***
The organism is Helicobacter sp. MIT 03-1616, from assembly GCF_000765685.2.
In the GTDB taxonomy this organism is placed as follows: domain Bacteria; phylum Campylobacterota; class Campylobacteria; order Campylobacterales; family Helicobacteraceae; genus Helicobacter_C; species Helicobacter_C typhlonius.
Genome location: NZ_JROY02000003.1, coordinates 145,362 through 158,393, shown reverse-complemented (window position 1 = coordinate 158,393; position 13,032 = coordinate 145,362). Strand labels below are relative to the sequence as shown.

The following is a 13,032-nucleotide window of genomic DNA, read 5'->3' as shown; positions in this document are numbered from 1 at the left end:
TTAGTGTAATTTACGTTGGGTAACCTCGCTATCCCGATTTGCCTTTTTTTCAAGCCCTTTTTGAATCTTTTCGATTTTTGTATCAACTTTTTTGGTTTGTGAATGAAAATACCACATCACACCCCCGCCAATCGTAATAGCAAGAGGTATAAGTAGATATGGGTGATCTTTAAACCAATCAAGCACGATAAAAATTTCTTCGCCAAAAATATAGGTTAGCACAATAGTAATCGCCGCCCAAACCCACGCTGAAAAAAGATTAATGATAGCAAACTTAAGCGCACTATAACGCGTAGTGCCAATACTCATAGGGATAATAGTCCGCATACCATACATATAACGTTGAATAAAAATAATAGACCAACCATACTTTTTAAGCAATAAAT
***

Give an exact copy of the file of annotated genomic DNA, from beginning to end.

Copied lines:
The organism is Helicobacter sp. MIT 03-1616, from assembly GCF_000765685.2.
In the GTDB taxonomy this organism is placed as follows: domain Bacteria; phylum Campylobacterota; class Campylobacteria; order Campylobacterales; family Helicobacteraceae; genus Helicobacter_C; species Helicobacter_C typhlonius.
Genome location: NZ_JROY02000003.1, coordinates 145,362 through 158,393, shown reverse-complemented (window position 1 = coordinate 158,393; position 13,032 = coordinate 145,362). Strand labels below are relative to the sequence as shown.

The following is a 13,032-nucleotide window of genomic DNA, read 5'->3' as shown; positions in this document are numbered from 1 at the left end:
TTAGTGTAATTTACGTTGGGTAACCTCGCTATCCCGATTTGCCTTTTTTTCAAGCCCTTTTTGAATCTTTTCGATTTTTGTATCAACTTTTTTGGTTTGTGAATGAAAATACCACATCACACCCCCGCCAATCGTAATAGCAAGAGGTATAAGTAGATATGGGTGATCTTTAAACCAATCAAGCACGATAAAAATTTCTTCGCCAAAAATATAGGTTAGCACAATAGTAATCGCCGCCCAAACCCACGCTGAAAAAAGATTAATGATAGCAAACTTAAGCGCACTATAACGCGTAGTGCCAATACTCATAGGGATAATAGTCCGCATACCATACATATAACGTTGAATAAAAATAATAGACCAACCATACTTTTTAAGCAATAAAT